1. Identify who has the opinion–include some information about the person, group, and location of the source.

 

Example:  George Jones, a childhood psychologist, claims in The Journal of Childhood Behavior (online), a professionally respected magazine, that violent cartoon shows develop in young children a lack of caring for other people.(citation)

 

2. State the first reason that the writer presents.

 

Example:  Wilson attempts to validate her position by first stating that the death rate of car accidents would be much lower if the license age was increased to 21.

 

B. Analyze the audience appeals found in the reason–you may find only one or more than one.

 

1. Explain what the appeal is and how the writer uses it.

 

Example:  Baxter wants the reader to accept the morality of this reason by implying that fairness is part of American ethical behavior.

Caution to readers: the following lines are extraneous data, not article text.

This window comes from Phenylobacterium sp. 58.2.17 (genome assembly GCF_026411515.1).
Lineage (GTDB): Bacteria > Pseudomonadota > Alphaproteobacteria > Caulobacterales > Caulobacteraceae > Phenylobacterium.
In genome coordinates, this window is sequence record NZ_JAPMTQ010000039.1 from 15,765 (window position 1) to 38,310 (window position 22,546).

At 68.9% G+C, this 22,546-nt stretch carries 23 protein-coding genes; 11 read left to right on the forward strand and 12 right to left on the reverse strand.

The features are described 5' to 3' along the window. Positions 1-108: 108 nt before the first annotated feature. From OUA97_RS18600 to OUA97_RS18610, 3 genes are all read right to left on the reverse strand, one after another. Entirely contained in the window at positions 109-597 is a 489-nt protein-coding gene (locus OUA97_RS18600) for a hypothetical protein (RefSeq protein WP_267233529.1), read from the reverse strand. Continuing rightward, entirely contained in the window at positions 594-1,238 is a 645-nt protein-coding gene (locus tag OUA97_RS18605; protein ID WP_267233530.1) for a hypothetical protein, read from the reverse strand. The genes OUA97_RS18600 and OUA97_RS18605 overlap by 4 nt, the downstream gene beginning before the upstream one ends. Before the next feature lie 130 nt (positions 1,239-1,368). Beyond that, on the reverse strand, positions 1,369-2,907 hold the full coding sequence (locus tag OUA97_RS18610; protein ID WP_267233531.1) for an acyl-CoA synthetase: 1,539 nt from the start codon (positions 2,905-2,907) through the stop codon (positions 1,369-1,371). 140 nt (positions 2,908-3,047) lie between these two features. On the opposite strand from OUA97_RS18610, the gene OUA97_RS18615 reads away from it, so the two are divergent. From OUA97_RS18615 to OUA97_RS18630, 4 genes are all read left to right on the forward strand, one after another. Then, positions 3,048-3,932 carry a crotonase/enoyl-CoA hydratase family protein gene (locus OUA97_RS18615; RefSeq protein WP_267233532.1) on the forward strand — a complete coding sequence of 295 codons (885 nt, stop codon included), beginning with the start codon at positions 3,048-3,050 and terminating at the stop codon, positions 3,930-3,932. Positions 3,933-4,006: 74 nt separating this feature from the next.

2. Evaluate the success and relevance of the appeal used.

 

Example:  Johnson and Wayne’s listing of statistics does not work well for an issue that mostly causes emotional reactions in people.  Some things must be done because they are right: to do, not because the numbers say to do it.

 

3. Present your result of the analysis of the reason.

 

Example:  The reason detailed by Dr. Wasserman effectively interests the audience (reader) by strongly supporting his standpoint; thereby, adding a high level of validity to his argument.

 

 

 

The above BODY direction is for ONE reason only.  Each reason given by the writer should be examined in the same way.  For the FIRIST DRAFT, you are to do ONLY ONE REASON.  After a review, you will continue in the SECOND DRAFT with the remaining reasons.  In your development, BE SURE  to use CITATIONS appropriately. For the FIRST DRAFT, you are NOT TO DO a CONCLUSION.